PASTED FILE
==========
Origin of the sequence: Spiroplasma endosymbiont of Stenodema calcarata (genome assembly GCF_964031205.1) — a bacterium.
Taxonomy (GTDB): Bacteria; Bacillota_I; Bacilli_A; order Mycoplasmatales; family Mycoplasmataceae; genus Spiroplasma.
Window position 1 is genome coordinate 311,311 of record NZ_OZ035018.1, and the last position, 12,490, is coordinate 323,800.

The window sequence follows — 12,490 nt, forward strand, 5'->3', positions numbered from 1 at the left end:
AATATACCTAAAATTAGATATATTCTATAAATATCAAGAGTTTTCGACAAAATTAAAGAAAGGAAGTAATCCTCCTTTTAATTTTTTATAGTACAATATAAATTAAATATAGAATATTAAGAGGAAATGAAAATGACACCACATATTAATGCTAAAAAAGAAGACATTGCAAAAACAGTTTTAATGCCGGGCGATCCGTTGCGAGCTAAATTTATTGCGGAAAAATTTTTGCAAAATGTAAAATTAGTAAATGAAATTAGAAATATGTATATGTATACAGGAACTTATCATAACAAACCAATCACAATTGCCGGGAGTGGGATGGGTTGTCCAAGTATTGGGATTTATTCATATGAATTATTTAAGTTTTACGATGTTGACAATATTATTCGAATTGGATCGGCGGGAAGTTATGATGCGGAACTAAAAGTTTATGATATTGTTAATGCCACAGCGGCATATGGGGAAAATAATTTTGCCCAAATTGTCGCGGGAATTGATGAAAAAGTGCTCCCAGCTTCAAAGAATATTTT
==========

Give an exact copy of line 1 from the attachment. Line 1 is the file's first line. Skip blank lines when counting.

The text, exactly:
Origin of the sequence: Spiroplasma endosymbiont of Stenodema calcarata (genome assembly GCF_964031205.1) — a bacterium.